Atrial septal defect (ASD) is a congenital heart defect, characterized by a hole in the muscular wall between the two upper chambers of the heart. During the development of the fetus, there is an opening between the upper chambers of the heart to allow blood to flow to the lungs. Normally the opening closes at the time of birth, but if it does not, the child is born with an atrial septal defect (ASD).
The causes for the development of atrial septal defects are not clear. However, genetic and environmental factors may contribute to the development of the birth defect. Your doctor may assess an atrial septal defect through echocardiography, chest X-rays and MRI scan.
Treatment of an ASD depends upon the type and size of the defect or presence of any other congenital heart defects. If an ASD is large, surgery to close the defect is recommended. ASD repair or closure may be performed through non-surgical methods or a surgical procedure. Depending upon your condition, your surgeon determines the appropriate type of repair procedure.
The non-surgical closure of atrial septal defects (ASD) involves the following steps:
- A tiny cut is made in the groin area.
- A thin tube (catheter) is inserted into a blood vessel and guided to the heart.
- An ASD closure device is attached to the catheter and advanced to the heart and through the defect, under the guidance of X-ray and intra-cardiac echocardiogram.
- The closure device is then placed across the ASD opening and the defect is closed. Eventually, heart tissue grows around the implant and becomes part of the heart tissue.
There are different types of devices available such as Amplatzer Septal Occluder and GORE HELIX Septal Occluder. Patients may return to their regular activities without any restrictions. Patients are advised to take their prescribed medication for the specified time span to prevent clots from forming on the device.
Instructions for Patients with Atrial Septal Defect (ASD)
These general instructions may be altered by your doctor.
Atrial Septal Defect (ASD) is a malformation or an incomplete formation of the septum (wall) between the two upper chambers (atria) of the heart. The atria are divided by a thin wall, which forms early in life. In some patients, this wall does not form properly, which leads to the presence of a "hole" (an Atrial Septal Defect). In some people, an ASD can be asymptomatic and cause no problems. In others, the ASD can lead to enlargement of the right heart, heart failure, arrhythmias, and damage to the lungs. Your cardiologist may determine that your ASD requires closure with surgery or with a non-surgical technique utilizing the Amplatzer device.
- You are seen in the HeartPlace offices. Please arrange a consultation by calling the office of a Heartplace physician who performs this procedure.
- You are treated with aspirin and Plavix (antiplatelets, blood thinner) for six months after the procedure. It is important to report all drug allergies and intolerances before the procedure.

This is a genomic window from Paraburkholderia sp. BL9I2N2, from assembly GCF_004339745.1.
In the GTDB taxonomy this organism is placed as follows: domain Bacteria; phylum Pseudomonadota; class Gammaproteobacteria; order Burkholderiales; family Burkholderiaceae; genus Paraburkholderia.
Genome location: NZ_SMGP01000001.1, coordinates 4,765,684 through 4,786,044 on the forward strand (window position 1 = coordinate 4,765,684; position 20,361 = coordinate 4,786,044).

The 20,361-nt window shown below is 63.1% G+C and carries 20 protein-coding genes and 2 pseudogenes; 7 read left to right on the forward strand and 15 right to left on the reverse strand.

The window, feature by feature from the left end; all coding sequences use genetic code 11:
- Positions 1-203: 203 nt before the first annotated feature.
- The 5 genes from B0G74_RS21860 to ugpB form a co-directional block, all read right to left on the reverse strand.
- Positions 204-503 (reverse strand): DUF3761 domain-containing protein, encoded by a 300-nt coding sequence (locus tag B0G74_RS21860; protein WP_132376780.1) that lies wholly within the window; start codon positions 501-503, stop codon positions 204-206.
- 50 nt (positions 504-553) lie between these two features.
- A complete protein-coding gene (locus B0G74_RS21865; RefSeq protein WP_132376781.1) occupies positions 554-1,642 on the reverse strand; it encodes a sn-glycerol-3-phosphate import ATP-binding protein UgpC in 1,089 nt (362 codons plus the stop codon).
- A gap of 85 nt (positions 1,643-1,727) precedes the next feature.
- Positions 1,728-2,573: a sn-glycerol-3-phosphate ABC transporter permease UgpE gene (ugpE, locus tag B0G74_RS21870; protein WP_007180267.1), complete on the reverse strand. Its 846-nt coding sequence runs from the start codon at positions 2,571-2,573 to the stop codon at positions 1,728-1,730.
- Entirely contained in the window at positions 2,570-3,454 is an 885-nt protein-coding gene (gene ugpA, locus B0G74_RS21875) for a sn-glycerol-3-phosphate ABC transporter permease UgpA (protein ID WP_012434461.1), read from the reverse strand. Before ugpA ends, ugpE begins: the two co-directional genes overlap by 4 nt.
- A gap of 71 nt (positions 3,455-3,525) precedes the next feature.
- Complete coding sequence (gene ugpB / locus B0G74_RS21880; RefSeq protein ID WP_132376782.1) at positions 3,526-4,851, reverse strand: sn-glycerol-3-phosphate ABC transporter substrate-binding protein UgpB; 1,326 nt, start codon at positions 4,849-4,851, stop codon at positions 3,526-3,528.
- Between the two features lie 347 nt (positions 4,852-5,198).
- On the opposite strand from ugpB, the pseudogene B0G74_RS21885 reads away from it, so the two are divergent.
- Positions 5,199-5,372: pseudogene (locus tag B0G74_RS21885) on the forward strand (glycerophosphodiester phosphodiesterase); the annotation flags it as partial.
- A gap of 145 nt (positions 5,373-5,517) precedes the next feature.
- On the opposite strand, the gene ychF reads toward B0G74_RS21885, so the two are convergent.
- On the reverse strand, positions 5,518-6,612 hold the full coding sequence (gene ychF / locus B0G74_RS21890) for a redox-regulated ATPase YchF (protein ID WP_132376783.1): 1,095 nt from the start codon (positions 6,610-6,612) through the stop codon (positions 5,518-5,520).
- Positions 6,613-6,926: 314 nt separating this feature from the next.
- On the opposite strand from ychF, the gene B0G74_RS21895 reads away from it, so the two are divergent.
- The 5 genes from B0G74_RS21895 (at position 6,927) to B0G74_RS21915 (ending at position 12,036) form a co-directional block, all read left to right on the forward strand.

- You should familiarize yourself with the specific risks, benefits, and alternatives to the procedure during your visit.
The procedure is performed in the cardiac cath lab at the Baylor Jack and Jane Hamilton Heart and Vascular Hospital. Intravenous sedation and antibiotics are administered before the procedure. An intracardiac echocardiogram (ICE) or transesophageal echocardiogram (TEE) is performed during the procedure. Through a catheter placed in the groin, the ASD size is measured with a special balloon. Thereafter, the appropriate device is used to close the ASD. After the procedure, the tube is removed from your groin area and manual pressure is used to stop the bleeding. After your sedation wears off, you are allowed to eat and ambulate in the hallways. A chest X-ray and an echocardiogram are performed. You will probably remain in the hospital overnight.
This procedure is effective, but it has associated risks that include death, stroke, TIA, infection of the device, the need for surgical removal of the device, bleeding requiring a transfusion, vascular damage, cardiac puncture requiring emergency surgery, severe cardiac rhythm problems, contrast allergy, kidney failure (temporary or permanent), esophageal damage caused by TEE, reaction to medication, bleeding, and intolerance to blood thinners. Other patient-specific risks may also apply. The long-term effects of this device (beyond ten years) are unknown. Adherence to follow-up and compliance with medications are critical.
- Office visit and echocardiogram at one and six months.
- Annual cardiology office visit.
- Aspirin and Plavix daily for six months. (You should take Plavix with meals.) Report any evidence of bleeding complications to your physicians.
- You will receive subacute bacterial endocarditis prophylaxis as determined by the American Heart Association guidelines. You should receive antibiotics for dental and certain other procedures for six months after the procedure. After six months, the device is covered by healthy tissue and no further endocarditis prophylaxis is necessary.
- If you develop symptoms of shortness of breath, chest pain, irregular rhythm, passing out, stroke, or other cardiac symptoms, please contact us immediately.
These are general guidelines. Specific details will be given to you by our physicians and nurses during your visit.
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